"You know, when you first come in the music business ... you come with really wide eyes," Jay-Z told The Associated Press. "That's why, on every single album, I have a new producer or new rapper because I love that new energy. Whatever they do from there is on them, but that new energy and what they had right there is raw and untapped, and pretty much cool."
Cole's debut album for Roc Nation is slated for a spring 2010 release.
Cole is versatile -- his music covers a gamut of topics from abortion to the economy. His music echoes the stories his favorite rapper, Tupac Shakur, once told. Cole, who described his music as a cross between Nas and Andre 3000 of Outkast, is part of a new breed of conscious rappers, who rap about more than the customary cars, clothes and money, which had come to dominate the genre.
In the meantime, Cole is paving his way as the self-described Lebron James of rap.
"Lebron does everything. He can shoot, he can pass, he can handle the ball, he gets rebounds ... That's how I feel, whether its lyrics, or flow or beats. I just feel like I'm a renaissance man, like I'm revolutionizing the game. There's been people who've rapped and produced -- like Kanye -- but I don't feel like on the rapping side there's ever been a producer who can rap as good as I think I can rap," Cole explained.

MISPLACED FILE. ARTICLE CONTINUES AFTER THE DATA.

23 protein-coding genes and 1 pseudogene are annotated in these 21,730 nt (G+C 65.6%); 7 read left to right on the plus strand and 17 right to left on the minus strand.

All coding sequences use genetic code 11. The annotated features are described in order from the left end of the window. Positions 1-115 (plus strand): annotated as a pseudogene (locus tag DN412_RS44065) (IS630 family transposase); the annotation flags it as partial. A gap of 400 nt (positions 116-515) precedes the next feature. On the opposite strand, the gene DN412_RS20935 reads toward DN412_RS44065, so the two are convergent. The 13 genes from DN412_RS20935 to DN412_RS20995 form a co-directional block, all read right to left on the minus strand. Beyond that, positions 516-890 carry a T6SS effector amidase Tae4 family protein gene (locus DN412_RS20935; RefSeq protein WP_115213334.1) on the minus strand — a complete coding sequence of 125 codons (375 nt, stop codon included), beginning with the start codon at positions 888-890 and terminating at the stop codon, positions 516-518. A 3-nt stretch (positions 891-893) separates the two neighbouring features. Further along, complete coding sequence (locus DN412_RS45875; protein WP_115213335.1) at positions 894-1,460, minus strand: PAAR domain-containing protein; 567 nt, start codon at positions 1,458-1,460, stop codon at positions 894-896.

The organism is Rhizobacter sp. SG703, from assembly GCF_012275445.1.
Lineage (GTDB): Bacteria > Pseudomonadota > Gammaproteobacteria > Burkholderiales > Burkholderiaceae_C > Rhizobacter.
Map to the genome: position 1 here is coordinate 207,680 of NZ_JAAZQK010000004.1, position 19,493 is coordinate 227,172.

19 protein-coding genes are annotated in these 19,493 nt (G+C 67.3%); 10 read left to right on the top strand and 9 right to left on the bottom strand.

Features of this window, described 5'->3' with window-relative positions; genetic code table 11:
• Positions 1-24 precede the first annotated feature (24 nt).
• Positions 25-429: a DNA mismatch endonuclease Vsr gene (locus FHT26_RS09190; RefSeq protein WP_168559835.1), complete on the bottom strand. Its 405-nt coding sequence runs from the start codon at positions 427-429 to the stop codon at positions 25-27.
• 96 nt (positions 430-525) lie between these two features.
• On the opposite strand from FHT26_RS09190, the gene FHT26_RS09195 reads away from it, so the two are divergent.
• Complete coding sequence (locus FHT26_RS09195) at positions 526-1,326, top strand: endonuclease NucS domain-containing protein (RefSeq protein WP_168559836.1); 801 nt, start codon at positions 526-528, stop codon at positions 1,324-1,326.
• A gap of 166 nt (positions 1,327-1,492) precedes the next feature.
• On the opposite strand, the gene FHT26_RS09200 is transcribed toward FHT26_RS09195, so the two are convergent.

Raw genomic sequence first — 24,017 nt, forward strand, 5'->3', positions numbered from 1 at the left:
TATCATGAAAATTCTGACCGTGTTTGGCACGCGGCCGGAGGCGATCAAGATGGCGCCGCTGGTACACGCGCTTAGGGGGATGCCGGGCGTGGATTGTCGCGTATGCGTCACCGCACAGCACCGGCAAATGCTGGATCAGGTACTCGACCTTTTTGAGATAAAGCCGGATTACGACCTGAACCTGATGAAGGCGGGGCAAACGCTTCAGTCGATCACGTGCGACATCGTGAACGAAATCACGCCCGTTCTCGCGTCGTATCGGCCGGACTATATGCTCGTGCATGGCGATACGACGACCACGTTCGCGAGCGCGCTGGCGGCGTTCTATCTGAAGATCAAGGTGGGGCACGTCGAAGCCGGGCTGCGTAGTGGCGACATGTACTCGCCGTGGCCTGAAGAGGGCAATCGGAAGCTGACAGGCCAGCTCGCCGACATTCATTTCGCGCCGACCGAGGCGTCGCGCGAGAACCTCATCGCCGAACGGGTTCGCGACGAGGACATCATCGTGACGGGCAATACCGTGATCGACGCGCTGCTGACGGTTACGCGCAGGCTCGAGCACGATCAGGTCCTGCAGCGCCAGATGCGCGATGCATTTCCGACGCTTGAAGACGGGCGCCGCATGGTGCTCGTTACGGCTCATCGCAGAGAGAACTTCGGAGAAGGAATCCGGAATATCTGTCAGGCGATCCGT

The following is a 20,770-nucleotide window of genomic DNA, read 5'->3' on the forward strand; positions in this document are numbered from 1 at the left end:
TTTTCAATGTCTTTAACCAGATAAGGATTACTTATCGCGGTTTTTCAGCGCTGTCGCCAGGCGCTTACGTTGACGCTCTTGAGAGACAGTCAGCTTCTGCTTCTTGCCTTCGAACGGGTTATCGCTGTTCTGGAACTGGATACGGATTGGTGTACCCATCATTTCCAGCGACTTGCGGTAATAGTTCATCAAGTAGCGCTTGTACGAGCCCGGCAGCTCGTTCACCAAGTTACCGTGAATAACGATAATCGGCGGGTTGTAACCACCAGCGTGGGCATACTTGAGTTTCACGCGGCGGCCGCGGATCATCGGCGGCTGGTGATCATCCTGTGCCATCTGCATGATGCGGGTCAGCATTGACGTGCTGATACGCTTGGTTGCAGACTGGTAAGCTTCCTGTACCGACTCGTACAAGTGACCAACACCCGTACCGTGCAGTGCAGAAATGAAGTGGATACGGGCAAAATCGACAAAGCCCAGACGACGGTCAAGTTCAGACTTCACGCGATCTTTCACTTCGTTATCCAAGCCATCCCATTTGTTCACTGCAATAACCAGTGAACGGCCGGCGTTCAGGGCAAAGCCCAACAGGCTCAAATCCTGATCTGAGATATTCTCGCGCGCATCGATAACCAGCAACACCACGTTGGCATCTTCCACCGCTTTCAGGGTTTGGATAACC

At Cole's Sept. 12 show hosted by New York University's organization, Gentlemen of Quality, the enabler of Cole's confidence and root of his support system sat in the front row. It is the woman who raised him, his mother Kay Cole.
"She was the one who was always supporting even when she was probably like, deep down inside, 'you know, I'd rather him be a lawyer,' you know, something like that. 'Why don't you go to law school?' She still would always reinforce like, 'well, if this is what you want, then I believe in you.' She's always been like that, ever since I was young. You know, one of those 'you could do whatever you want to do' type moms," Cole said.
Cole is ready to share his music with the world.
"I'm here to spread a message of hope," Cole said. "Follow your heart. Don't follow what you've been told you're supposed to do."
You can read more about J. Cole on his official Web site: http://www.jcolemusic.com/